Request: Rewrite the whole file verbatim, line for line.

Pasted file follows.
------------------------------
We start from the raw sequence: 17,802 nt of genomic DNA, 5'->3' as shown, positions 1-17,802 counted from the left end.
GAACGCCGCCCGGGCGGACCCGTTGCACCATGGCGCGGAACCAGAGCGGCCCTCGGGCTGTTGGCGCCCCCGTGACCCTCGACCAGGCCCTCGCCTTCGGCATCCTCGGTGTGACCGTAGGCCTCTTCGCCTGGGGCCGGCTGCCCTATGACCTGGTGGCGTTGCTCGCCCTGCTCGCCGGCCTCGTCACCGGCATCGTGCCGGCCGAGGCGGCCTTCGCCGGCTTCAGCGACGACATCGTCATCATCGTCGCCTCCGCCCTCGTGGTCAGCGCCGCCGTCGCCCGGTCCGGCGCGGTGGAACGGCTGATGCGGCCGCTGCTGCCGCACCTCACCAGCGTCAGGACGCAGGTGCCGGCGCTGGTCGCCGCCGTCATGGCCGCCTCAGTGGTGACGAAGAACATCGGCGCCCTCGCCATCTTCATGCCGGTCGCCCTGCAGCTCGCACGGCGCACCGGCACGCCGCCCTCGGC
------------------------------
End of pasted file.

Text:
We start from the raw sequence: 17,802 nt of genomic DNA, 5'->3' as shown, positions 1-17,802 counted from the left end.
GAACGCCGCCCGGGCGGACCCGTTGCACCATGGCGCGGAACCAGAGCGGCCCTCGGGCTGTTGGCGCCCCCGTGACCCTCGACCAGGCCCTCGCCTTCGGCATCCTCGGTGTGACCGTAGGCCTCTTCGCCTGGGGCCGGCTGCCCTATGACCTGGTGGCGTTGCTCGCCCTGCTCGCCGGCCTCGTCACCGGCATCGTGCCGGCCGAGGCGGCCTTCGCCGGCTTCAGCGACGACATCGTCATCATCGTCGCCTCCGCCCTCGTGGTCAGCGCCGCCGTCGCCCGGTCCGGCGCGGTGGAACGGCTGATGCGGCCGCTGCTGCCGCACCTCACCAGCGTCAGGACGCAGGTGCCGGCGCTGGTCGCCGCCGTCATGGCCGCCTCAGTGGTGACGAAGAACATCGGCGCCCTCGCCATCTTCATGCCGGTCGCCCTGCAGCTCGCACGGCGCACCGGCACGCCGCCCTCGGC